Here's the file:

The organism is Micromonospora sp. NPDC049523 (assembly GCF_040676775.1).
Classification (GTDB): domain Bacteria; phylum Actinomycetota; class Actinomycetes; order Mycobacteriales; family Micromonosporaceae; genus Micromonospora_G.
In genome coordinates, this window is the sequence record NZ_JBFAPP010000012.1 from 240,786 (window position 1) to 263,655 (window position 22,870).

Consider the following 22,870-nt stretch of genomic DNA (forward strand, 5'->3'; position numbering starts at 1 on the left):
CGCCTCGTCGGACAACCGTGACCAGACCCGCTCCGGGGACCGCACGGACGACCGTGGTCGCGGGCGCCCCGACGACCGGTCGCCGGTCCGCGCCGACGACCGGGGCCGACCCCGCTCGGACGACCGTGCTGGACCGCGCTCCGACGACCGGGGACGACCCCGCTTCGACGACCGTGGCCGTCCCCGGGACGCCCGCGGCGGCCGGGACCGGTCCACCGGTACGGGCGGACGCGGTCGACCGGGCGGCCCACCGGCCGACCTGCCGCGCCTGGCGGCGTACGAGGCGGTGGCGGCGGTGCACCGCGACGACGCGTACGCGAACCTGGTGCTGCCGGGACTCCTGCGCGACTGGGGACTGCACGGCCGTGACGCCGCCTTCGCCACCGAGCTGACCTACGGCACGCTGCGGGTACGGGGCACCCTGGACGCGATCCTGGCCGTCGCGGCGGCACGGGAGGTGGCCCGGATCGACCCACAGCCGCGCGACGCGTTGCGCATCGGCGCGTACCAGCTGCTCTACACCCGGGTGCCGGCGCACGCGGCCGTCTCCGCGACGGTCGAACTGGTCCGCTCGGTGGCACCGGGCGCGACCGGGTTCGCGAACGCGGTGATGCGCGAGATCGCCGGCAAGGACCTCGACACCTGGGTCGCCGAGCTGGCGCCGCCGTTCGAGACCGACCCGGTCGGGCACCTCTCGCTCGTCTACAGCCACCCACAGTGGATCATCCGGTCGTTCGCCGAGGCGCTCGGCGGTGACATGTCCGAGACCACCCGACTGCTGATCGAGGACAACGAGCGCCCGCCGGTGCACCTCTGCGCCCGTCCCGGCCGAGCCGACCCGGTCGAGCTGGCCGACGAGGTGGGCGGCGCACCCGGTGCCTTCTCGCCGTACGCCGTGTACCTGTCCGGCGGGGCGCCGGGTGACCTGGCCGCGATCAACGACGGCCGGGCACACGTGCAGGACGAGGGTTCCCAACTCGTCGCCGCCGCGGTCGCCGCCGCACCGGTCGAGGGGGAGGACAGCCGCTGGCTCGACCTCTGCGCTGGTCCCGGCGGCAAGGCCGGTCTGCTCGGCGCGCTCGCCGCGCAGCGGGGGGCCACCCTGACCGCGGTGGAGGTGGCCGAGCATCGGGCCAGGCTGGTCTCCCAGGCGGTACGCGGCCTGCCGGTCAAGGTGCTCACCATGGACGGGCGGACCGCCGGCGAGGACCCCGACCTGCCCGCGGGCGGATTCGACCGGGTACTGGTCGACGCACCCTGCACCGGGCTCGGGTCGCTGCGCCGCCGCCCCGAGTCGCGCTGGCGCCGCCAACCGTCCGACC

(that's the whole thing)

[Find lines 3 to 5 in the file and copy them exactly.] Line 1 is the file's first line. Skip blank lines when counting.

In genome coordinates, this window is the sequence record NZ_JBFAPP010000012.1 from 240,786 (window position 1) to 263,655 (window position 22,870).

Consider the following 22,870-nt stretch of genomic DNA (forward strand, 5'->3'; position numbering starts at 1 on the left):
CGCCTCGTCGGACAACCGTGACCAGACCCGCTCCGGGGACCGCACGGACGACCGTGGTCGCGGGCGCCCCGACGACCGGTCGCCGGTCCGCGCCGACGACCGGGGCCGACCCCGCTCGGACGACCGTGCTGGACCGCGCTCCGACGACCGGGGACGACCCCGCTTCGACGACCGTGGCCGTCCCCGGGACGCCCGCGGCGGCCGGGACCGGTCCACCGGTACGGGCGGACGCGGTCGACCGGGCGGCCCACCGGCCGACCTGCCGCGCCTGGCGGCGTACGAGGCGGTGGCGGCGGTGCACCGCGACGACGCGTACGCGAACCTGGTGCTGCCGGGACTCCTGCGCGACTGGGGACTGCACGGCCGTGACGCCGCCTTCGCCACCGAGCTGACCTACGGCACGCTGCGGGTACGGGGCACCCTGGACGCGATCCTGGCCGTCGCGGCGGCACGGGAGGTGGCCCGGATCGACCCACAGCCGCGCGACGCGTTGCGCATCGGCGCGTACCAGCTGCTCTACACCCGGGTGCCGGCGCACGCGGCCGTCTCCGCGACGGTCGAACTGGTCCGCTCGGTGGCACCGGGCGCGACCGGGTTCGCGAACGCGGTGATGCGCGAGATCGCCGGCAAGGACCTCGACACCTGGGTCGCCGAGCTGGCGCCGCCGTTCGAGACCGACCCGGTCGGGCACCTCTCGCTCGTCTACAGCCACCCACAGTGGATCATCCGGTCGTTCGCCGAGGCGCTCGGCGGTGACATGTCCGAGACCACCCGACTGCTGATCGAGGACAACGAGCGCCCGCCGGTGCACCTCTGCGCCCGTCCCGGCCGAGCCGACCCGGTCGAGCTGGCCGACGAGGTGGGCGGCGCACCCGGTGCCTTCTCGCCGTACGCCGTGTACCTGTCCGGCGGGGCGCCGGGTGACCTGGCCGCGATCAACGACGGCCGGGCACACGTGCAGGACGAGGGTTCCCAACTCGTCGCCGCCGCGGTCGCCGCCGCACCGGTCGAGGGGGAGGACAGCCGCTGGCTCGACCTCTGCGCTGGTCCCGGCGGCAAGGCCGGTCTGCTCGGCGCGCTCGCCGCGCAGCGGGGGGCCACCCTGACCGCGGTGGAGGTGGCCGAGCATCGGGCCAGGCTGGTCTCCCAGGCGGTACGCGGCCTGCCGGTCAAGGTGCTCACCATGGACGGGCGGACCGCCGGCGAGGACCCCGACCTGCCCGCGGGCGGATTCGACCGGGTACTGGTCGACGCACCCTGCACCGGGCTCGGGTCGCTGCGCCGCCGCCCCGAGTCGCGCTGGCGCCGCCAACCGTCCGACC